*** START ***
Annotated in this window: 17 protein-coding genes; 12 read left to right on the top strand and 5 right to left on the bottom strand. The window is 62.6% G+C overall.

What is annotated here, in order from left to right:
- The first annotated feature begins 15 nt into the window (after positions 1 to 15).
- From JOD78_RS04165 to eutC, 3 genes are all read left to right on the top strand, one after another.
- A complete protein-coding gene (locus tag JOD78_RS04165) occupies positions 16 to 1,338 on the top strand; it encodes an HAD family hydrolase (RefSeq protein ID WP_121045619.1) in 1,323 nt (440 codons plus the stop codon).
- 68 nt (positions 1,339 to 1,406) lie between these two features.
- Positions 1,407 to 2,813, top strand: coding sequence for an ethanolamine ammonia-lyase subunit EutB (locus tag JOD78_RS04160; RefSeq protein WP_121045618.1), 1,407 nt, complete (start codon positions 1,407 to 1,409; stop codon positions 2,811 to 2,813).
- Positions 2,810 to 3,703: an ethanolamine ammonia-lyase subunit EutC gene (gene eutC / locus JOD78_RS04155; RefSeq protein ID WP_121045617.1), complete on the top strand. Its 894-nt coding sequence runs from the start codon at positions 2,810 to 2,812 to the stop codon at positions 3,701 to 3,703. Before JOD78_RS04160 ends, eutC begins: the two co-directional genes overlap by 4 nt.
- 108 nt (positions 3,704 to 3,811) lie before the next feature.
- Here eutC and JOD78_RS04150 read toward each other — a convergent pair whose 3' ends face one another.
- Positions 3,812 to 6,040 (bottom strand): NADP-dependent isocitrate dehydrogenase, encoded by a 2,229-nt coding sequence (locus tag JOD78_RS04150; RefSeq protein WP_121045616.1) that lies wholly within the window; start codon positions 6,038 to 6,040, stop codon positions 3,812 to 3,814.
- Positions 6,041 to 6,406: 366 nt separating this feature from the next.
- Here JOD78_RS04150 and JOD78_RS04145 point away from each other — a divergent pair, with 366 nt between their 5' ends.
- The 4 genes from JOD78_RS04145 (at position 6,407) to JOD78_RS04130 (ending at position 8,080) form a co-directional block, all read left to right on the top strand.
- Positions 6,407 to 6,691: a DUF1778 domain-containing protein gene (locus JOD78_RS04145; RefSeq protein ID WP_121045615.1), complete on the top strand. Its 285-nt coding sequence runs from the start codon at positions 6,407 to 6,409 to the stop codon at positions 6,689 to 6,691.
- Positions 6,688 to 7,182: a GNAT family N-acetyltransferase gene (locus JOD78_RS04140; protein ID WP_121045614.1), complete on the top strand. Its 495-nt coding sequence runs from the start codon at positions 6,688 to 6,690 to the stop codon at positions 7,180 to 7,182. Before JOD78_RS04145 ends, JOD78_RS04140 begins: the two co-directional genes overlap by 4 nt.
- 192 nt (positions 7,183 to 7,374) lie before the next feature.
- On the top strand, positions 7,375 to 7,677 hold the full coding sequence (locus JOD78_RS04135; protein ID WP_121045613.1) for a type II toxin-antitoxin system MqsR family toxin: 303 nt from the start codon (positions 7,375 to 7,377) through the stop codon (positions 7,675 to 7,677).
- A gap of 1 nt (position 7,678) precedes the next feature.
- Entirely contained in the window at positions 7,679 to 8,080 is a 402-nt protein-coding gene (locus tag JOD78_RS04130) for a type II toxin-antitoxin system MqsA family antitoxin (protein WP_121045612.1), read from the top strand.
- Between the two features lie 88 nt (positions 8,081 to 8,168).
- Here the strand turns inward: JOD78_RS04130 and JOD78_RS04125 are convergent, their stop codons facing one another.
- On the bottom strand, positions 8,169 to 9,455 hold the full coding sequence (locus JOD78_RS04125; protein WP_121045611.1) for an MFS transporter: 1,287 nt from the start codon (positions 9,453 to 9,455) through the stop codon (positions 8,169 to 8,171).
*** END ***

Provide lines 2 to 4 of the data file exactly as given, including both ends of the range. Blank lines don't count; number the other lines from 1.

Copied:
What is annotated here, in order from left to right:
- The first annotated feature begins 15 nt into the window (after positions 1 to 15).
- From JOD78_RS04165 to eutC, 3 genes are all read left to right on the top strand, one after another.